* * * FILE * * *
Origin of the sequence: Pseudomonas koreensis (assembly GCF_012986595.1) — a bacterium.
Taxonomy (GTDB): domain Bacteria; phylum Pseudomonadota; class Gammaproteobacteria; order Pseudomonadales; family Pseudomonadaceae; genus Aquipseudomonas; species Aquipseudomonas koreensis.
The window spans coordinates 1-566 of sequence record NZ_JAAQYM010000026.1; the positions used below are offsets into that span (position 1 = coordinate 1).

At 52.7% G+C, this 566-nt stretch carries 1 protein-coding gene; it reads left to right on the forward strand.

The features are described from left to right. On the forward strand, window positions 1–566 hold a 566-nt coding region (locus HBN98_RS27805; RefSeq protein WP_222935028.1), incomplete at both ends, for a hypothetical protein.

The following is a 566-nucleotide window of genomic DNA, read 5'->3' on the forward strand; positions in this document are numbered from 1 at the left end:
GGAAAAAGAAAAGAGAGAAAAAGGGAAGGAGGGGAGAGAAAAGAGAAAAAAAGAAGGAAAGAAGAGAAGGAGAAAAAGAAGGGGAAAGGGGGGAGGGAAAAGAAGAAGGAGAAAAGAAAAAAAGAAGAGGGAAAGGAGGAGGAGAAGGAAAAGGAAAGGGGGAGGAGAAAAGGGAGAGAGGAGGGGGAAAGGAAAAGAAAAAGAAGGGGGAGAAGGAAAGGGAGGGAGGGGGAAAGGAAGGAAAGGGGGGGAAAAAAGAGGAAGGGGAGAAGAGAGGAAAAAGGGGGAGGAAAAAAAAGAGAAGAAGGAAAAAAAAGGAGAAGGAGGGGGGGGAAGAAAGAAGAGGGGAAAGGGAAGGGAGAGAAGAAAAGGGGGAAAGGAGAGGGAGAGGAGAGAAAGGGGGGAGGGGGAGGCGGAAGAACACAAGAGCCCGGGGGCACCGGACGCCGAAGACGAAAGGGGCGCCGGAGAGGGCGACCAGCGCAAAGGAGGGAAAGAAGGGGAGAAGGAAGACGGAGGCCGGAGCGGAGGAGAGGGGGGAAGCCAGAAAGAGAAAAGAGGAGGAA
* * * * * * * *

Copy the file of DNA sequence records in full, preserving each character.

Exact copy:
Origin of the sequence: Pseudomonas koreensis (assembly GCF_012986595.1) — a bacterium.
Taxonomy (GTDB): domain Bacteria; phylum Pseudomonadota; class Gammaproteobacteria; order Pseudomonadales; family Pseudomonadaceae; genus Aquipseudomonas; species Aquipseudomonas koreensis.
The window spans coordinates 1-566 of sequence record NZ_JAAQYM010000026.1; the positions used below are offsets into that span (position 1 = coordinate 1).

At 52.7% G+C, this 566-nt stretch carries 1 protein-coding gene; it reads left to right on the forward strand.

The features are described from left to right. On the forward strand, window positions 1–566 hold a 566-nt coding region (locus HBN98_RS27805; RefSeq protein WP_222935028.1), incomplete at both ends, for a hypothetical protein.

The following is a 566-nucleotide window of genomic DNA, read 5'->3' on the forward strand; positions in this document are numbered from 1 at the left end:
GGAAAAAGAAAAGAGAGAAAAAGGGAAGGAGGGGAGAGAAAAGAGAAAAAAAGAAGGAAAGAAGAGAAGGAGAAAAAGAAGGGGAAAGGGGGGAGGGAAAAGAAGAAGGAGAAAAGAAAAAAAGAAGAGGGAAAGGAGGAGGAGAAGGAAAAGGAAAGGGGGAGGAGAAAAGGGAGAGAGGAGGGGGAAAGGAAAAGAAAAAGAAGGGGGAGAAGGAAAGGGAGGGAGGGGGAAAGGAAGGAAAGGGGGGGAAAAAAGAGGAAGGGGAGAAGAGAGGAAAAAGGGGGAGGAAAAAAAAGAGAAGAAGGAAAAAAAAGGAGAAGGAGGGGGGGGAAGAAAGAAGAGGGGAAAGGGAAGGGAGAGAAGAAAAGGGGGAAAGGAGAGGGAGAGGAGAGAAAGGGGGGAGGGGGAGGCGGAAGAACACAAGAGCCCGGGGGCACCGGACGCCGAAGACGAAAGGGGCGCCGGAGAGGGCGACCAGCGCAAAGGAGGGAAAGAAGGGGAGAAGGAAGACGGAGGCCGGAGCGGAGGAGAGGGGGGAAGCCAGAAAGAGAAAAGAGGAGGAA